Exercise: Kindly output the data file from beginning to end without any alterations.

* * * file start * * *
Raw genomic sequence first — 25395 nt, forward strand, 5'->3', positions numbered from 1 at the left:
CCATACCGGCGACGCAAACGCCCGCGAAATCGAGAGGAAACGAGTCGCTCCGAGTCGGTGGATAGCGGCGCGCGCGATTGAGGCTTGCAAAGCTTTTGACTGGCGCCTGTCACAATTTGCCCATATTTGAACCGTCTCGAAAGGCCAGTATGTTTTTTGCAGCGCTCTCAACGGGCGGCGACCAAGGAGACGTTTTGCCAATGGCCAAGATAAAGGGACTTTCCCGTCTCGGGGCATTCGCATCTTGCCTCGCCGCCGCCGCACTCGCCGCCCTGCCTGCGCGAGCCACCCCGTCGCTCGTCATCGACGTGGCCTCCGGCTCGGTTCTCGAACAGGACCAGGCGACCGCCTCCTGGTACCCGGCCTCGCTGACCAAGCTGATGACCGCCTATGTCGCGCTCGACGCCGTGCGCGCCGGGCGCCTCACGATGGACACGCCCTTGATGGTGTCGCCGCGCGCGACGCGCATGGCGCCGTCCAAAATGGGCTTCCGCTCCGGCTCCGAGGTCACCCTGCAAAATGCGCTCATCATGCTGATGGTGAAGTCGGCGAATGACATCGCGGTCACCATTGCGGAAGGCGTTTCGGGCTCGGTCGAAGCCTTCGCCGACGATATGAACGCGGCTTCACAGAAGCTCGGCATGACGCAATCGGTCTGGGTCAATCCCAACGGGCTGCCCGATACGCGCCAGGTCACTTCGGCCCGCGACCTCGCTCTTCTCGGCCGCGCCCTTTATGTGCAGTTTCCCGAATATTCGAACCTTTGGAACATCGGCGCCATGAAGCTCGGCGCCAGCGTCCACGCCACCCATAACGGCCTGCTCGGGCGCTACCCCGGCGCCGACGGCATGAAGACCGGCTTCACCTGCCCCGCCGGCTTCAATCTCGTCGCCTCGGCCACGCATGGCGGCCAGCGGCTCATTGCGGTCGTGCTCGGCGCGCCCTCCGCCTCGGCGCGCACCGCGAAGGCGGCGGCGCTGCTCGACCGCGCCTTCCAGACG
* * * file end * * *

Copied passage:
Raw genomic sequence first — 25395 nt, forward strand, 5'->3', positions numbered from 1 at the left:
CCATACCGGCGACGCAAACGCCCGCGAAATCGAGAGGAAACGAGTCGCTCCGAGTCGGTGGATAGCGGCGCGCGCGATTGAGGCTTGCAAAGCTTTTGACTGGCGCCTGTCACAATTTGCCCATATTTGAACCGTCTCGAAAGGCCAGTATGTTTTTTGCAGCGCTCTCAACGGGCGGCGACCAAGGAGACGTTTTGCCAATGGCCAAGATAAAGGGACTTTCCCGTCTCGGGGCATTCGCATCTTGCCTCGCCGCCGCCGCACTCGCCGCCCTGCCTGCGCGAGCCACCCCGTCGCTCGTCATCGACGTGGCCTCCGGCTCGGTTCTCGAACAGGACCAGGCGACCGCCTCCTGGTACCCGGCCTCGCTGACCAAGCTGATGACCGCCTATGTCGCGCTCGACGCCGTGCGCGCCGGGCGCCTCACGATGGACACGCCCTTGATGGTGTCGCCGCGCGCGACGCGCATGGCGCCGTCCAAAATGGGCTTCCGCTCCGGCTCCGAGGTCACCCTGCAAAATGCGCTCATCATGCTGATGGTGAAGTCGGCGAATGACATCGCGGTCACCATTGCGGAAGGCGTTTCGGGCTCGGTCGAAGCCTTCGCCGACGATATGAACGCGGCTTCACAGAAGCTCGGCATGACGCAATCGGTCTGGGTCAATCCCAACGGGCTGCCCGATACGCGCCAGGTCACTTCGGCCCGCGACCTCGCTCTTCTCGGCCGCGCCCTTTATGTGCAGTTTCCCGAATATTCGAACCTTTGGAACATCGGCGCCATGAAGCTCGGCGCCAGCGTCCACGCCACCCATAACGGCCTGCTCGGGCGCTACCCCGGCGCCGACGGCATGAAGACCGGCTTCACCTGCCCCGCCGGCTTCAATCTCGTCGCCTCGGCCACGCATGGCGGCCAGCGGCTCATTGCGGTCGTGCTCGGCGCGCCCTCCGCCTCGGCGCGCACCGCGAAGGCGGCGGCGCTGCTCGACCGCGCCTTCCAGACG